Wolfram Blog
Allison Taylor

The Rubik’s Cube: 40 Years of Geometrical Abandon

May 16, 2014 — Allison Taylor, Public Relations

In 1974, a Hungarian professor of architecture by the name of Ernő Rubik came up with a seemingly simple idea: to create a small, 2x2x2 rotating cube made up of sub-cubes to use as a teaching tool for his students. Little did he know that this device, which was originally intended simply to help visualize moving parts in three dimensions (and didn’t even work that well), would develop into a puzzle that continues, to this day, to plague and fascinate minds of all ages.

Minds, for example, like mine. Most younger siblings get hand-me-down clothes, books, or toys—but when I was thirteen years old, my big brother placed a dented and worn colorful plastic cube into my hands. The stickers were peeling and falling off, it was rickety and hard to turn, but I didn’t care, it was perfect.

My very own Rubik’s cube.

Over the following hours and days, my brother coached me on the algorithms while I desperately stretched my brain to conceptualize what exactly I was trying to do. How do I get the color I want to go to the proper place without ruining everything else? It was challenging, and I loved that. Before long, we were racing each other to see who could solve it the fastest.

For those (rare few!) who are not familiar with the timeless Rubik’s cube, the most popular variation of this puzzle is the 3x3x3. The cube is made up of smaller sub-cubes, with one of six colors on each outward-facing side. Each face of the cube can rotate, and the goal is to successfully align the sub-cubes such that each face is a single color.

Sounds easy in theory, right? (Oh, and no peeling off and rearranging the stickers!)

Give it a virtual-try and see for yourself:

 

This puzzle has intrigued people of all ages for 40 years. To this day, there are mind-boggling gurus who can solve these puzzles in mere seconds (or blindfolded… or both). There are eager, mathematically inclined students solving them underneath their desks during class. And there are thousands of people who fiddle with these puzzles aimlessly in their spare time wondering if, maybe this time, they might just happen accidentally upon the solution.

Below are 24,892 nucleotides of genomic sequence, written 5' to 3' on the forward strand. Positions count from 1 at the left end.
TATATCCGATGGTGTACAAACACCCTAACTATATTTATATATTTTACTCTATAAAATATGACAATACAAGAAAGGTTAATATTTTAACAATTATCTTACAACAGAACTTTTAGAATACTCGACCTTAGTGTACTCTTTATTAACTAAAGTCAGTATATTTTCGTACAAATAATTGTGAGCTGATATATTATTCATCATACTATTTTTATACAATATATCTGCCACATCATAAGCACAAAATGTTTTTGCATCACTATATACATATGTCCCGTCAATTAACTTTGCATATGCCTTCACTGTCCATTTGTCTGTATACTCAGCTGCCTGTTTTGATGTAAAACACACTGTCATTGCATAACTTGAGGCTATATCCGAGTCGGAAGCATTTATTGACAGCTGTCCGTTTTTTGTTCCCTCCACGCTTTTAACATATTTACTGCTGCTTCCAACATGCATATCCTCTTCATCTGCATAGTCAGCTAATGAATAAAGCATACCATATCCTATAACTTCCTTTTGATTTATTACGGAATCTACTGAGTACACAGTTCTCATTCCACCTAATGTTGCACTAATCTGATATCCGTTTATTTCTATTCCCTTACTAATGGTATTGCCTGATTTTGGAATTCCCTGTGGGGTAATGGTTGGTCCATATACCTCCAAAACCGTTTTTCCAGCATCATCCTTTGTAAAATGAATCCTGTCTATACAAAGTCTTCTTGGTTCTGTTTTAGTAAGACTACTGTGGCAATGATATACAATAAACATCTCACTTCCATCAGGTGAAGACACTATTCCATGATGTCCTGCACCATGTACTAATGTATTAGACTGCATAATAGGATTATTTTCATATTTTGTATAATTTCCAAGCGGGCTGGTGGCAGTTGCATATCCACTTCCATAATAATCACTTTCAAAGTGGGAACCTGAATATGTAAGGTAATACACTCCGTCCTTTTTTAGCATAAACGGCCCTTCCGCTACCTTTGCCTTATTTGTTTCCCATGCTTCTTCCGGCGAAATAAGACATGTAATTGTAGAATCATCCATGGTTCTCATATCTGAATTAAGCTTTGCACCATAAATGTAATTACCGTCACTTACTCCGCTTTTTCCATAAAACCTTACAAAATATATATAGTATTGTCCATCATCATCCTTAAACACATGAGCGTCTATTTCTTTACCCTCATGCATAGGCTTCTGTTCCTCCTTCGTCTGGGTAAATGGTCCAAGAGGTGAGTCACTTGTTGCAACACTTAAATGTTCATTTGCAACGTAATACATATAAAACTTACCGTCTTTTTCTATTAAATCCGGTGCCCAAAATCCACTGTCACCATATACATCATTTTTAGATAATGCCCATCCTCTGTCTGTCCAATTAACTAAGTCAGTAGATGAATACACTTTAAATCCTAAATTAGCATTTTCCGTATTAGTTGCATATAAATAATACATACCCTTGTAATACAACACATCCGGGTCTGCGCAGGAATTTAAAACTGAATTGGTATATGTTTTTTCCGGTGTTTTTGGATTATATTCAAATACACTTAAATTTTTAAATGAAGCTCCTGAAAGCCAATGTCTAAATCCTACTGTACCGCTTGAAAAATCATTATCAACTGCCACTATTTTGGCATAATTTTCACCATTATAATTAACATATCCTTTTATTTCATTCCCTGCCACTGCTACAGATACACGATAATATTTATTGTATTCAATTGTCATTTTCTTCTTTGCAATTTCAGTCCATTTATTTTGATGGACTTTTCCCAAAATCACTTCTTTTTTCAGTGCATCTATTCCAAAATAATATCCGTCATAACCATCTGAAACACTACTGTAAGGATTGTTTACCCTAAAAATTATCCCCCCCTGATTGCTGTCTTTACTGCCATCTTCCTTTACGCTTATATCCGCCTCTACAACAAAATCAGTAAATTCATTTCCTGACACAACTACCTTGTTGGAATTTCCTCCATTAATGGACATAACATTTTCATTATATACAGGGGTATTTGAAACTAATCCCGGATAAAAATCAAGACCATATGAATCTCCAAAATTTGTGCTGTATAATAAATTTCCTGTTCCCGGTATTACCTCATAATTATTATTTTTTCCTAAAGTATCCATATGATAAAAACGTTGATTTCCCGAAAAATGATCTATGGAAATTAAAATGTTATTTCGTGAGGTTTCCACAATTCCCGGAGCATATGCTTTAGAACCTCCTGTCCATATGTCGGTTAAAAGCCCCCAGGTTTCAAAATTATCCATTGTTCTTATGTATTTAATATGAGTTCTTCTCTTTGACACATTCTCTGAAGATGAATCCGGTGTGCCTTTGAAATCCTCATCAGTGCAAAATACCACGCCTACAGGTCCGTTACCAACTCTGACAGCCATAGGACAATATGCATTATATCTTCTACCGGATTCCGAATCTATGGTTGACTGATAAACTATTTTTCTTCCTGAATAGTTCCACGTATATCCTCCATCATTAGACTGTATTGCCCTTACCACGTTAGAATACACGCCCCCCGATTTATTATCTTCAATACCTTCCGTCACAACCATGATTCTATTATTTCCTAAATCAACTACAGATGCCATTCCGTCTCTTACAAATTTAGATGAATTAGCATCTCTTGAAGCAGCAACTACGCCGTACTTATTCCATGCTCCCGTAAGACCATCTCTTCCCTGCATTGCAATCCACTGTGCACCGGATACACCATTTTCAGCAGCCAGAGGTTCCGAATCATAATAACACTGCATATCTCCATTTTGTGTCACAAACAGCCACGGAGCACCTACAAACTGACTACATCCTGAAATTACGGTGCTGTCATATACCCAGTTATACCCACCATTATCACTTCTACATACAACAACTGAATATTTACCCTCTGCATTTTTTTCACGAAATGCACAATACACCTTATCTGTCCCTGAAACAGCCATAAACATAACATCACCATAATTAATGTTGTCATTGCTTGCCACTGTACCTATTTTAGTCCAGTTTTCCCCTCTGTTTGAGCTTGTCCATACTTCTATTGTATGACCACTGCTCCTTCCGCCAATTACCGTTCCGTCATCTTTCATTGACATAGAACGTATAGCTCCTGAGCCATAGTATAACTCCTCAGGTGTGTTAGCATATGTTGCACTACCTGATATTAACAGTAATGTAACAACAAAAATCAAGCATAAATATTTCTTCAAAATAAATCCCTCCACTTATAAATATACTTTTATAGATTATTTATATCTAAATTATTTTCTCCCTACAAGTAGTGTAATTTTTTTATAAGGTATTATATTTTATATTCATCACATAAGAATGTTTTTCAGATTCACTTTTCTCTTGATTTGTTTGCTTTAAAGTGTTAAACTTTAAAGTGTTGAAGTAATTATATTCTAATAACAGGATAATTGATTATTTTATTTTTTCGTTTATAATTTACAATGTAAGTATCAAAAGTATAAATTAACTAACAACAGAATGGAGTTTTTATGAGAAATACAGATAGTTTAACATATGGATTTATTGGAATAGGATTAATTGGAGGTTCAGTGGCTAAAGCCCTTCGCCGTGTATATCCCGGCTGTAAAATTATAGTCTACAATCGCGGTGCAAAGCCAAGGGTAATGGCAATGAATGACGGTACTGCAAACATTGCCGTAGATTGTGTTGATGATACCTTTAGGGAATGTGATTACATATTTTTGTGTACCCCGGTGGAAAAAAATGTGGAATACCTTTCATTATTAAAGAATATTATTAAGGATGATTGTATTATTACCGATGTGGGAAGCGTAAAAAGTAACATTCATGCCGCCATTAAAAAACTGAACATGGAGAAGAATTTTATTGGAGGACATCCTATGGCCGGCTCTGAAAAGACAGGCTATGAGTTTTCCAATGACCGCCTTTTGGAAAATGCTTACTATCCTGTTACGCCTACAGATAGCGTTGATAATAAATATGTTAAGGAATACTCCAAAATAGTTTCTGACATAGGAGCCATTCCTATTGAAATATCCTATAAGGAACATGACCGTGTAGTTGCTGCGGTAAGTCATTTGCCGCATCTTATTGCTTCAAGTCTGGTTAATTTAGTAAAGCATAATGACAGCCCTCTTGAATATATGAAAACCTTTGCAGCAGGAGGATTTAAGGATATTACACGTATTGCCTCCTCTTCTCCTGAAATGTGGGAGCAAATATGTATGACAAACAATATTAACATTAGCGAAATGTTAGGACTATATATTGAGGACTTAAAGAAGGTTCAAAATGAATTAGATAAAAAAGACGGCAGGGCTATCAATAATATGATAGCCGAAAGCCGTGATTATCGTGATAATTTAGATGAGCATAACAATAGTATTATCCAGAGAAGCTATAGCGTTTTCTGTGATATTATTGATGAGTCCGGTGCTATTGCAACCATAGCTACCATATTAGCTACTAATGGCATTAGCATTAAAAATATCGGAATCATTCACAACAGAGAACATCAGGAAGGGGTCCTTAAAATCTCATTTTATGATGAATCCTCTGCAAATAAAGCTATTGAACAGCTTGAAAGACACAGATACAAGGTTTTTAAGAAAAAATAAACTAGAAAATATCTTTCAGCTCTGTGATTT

There’s something universally fascinating in this simple concept. It’s a device that managed to permeate the minds of the mainstream population and turn some of the most conceptually challenging aspects of mathematics into a fun and interesting puzzle worth exploring.

And we can explore it even further in Mathematica, too! Some smart people have made a few Demonstrations about Rubik’s cubes, from number theory and cube variations to the mechanisms behind its motion.

Or how about having Mathematica solve a physical Rubik’s cube—from a couple photographs?

In the video below, Wolfram’s own Luc Barthelet walks through the image processing used in his code, which analyzes a physical Rubik’s cube from just two pictures and animates a video of a fully rendered virtual version of the cube being solved.

So, whether you’re a dedicated speed-solver or a passive puzzle-lover, this little cube just might teach you something new. (Or at the very least, entertain you on long car rides.) Now get cubing!

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4 Comments


Harry

I can solve Rubik’s cube only on wan way :) Nice article

Posted by Harry    August 19, 2014 at 7:10 am
luis

Hi Allison. Many thanks for embedding the Rubik’s cube from the Wolfram Demonstration Project,
But I would like to know if the code of the program that presents Luc Barthelet in the video can be obtained from somewhere or not. In the personal attracted my attention to the way in which resolves and i’d love to see the code to learn more about Mathematica. Thank you for sharing this excellent article for all the lovers of the rubik´s cube.

Posted by luis    October 22, 2014 at 4:39 pm


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